During the summer of 2019, Jacroux took time away from her internship at PNNL to focus on a different side of legislation and government when she accepted an internship with Congresswoman Carolyn Maloney of New York.

“I was really interested in learning more about how issues become laws,” said Jacroux. “I had planned on going to D.C. to experience it from that perspective, and then the pandemic hit. The internship became virtual but it was still an incredible experience.”

Jacroux spent most her summer performing constituent correspondence. This included tracking the issues and learning about Congresswoman Maloney’s position on each.

“There was a lot happening last summer, especially with so many overlapping crises. It was a very eventful time to be working for her,” said Jacroux. “I was able to learn so much and grow in a number of areas.”

Another skill Jacroux was developing during this time was her ability to assist with research.

“I did a lot of research on traumatic brain injury and helped Congresswoman Maloney think about policy surrounding that, especially with the U.S. Department of Veterans Affairs,” said Jacroux. “This also taught me how to communicate things concisely, how to research things that are effective, and how to analyze.”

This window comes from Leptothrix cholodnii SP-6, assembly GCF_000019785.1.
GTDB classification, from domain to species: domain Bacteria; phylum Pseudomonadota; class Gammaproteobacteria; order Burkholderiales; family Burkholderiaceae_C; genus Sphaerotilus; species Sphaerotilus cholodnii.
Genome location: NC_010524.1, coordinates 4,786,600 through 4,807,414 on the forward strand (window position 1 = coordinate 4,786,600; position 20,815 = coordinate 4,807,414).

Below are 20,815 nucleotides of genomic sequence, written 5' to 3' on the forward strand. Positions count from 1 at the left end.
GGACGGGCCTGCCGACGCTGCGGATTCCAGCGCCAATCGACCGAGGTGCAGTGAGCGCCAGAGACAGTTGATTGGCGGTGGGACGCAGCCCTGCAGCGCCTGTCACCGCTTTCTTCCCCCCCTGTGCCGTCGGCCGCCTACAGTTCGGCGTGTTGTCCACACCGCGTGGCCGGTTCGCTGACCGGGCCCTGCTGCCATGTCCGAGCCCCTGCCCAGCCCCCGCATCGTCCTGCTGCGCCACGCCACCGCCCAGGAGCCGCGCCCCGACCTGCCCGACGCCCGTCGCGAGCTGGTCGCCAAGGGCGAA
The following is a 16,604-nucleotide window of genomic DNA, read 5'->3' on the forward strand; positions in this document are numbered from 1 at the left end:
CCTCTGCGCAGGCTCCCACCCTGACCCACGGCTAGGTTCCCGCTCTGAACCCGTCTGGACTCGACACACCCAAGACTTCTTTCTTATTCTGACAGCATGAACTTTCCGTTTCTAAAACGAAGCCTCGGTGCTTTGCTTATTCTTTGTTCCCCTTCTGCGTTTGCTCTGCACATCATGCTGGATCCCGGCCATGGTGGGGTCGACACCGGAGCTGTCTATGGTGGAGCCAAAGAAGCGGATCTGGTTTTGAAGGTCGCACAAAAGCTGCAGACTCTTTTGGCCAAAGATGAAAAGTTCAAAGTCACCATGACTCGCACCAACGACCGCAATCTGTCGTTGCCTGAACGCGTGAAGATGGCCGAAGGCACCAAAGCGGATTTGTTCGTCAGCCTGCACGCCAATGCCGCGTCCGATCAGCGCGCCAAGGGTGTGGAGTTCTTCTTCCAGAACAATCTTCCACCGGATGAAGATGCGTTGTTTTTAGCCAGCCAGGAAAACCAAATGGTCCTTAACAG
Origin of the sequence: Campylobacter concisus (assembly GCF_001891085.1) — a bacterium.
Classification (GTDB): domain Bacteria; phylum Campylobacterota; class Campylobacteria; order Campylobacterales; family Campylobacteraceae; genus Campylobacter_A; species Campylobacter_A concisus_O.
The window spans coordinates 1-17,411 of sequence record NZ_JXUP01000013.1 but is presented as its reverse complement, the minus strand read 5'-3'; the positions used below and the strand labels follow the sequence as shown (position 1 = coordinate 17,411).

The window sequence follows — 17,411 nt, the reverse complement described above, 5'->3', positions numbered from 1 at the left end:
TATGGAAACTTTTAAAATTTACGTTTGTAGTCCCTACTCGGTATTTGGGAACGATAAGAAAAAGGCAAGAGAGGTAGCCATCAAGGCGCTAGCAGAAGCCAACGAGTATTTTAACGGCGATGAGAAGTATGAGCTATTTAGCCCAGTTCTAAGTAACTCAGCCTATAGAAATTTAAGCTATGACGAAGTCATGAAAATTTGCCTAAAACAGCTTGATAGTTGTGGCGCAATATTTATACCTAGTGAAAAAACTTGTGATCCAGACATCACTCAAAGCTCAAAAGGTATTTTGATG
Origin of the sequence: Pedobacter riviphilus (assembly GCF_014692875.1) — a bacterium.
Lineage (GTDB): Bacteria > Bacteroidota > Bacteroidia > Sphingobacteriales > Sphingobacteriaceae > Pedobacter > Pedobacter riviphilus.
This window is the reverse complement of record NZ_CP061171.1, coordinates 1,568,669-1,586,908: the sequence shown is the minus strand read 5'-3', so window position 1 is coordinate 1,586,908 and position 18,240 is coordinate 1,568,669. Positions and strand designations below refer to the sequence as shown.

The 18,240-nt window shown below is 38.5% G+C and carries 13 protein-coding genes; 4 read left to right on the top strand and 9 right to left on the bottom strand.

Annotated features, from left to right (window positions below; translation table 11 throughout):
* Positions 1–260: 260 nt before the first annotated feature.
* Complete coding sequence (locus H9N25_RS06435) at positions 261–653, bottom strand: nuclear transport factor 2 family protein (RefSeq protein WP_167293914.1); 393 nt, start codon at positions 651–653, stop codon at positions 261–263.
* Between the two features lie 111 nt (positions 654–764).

Each of these new skills helped when Jacroux filled out her application for the Boren Scholarship. The Boren Scholarship is extremely competitive, and applicants need to identify how their destination will contribute to U.S. national security goals, as well further their academic and professional growth.

An International Experience

Jacroux had spent the last two years preparing for a Boren Scholarship and in the spring she received word that all her hard work had paid off by being one of the recipients of the award.

“This is a really exciting opportunity because it allows me to spend six months in a different country and engage with international issues specifically,” said Jacroux. “The issue I’m really passionate about is the intersection between national security and neocolonialism.”

Each year, the Boren Scholarship allows students to add an important international and language component to their education through specialization in area study, language study, or increased language proficiency. Boren Scholarships support study and research in areas of the world that are critical to U.S. interests. Jacroux is scheduled to head to Morocco in January 2022, where she will learn Arabic first-hand, as well as focus on other issues.

“This will really help inform my career trajectory a bit more and understand exactly where in this broad issue of international policy analysis I might want to fit,” said Jacroux.

After her time in Morocco, Jacroux plans to return to PNNL to continue developing more skills.

“This has been my first real entrance into the professional work environment and my mentors here have been really supportive,” said Jacroux. “They’ve helped open my eyes to what careers are out there. And I’m really excited to see where this takes me.”

Published: June 11, 2021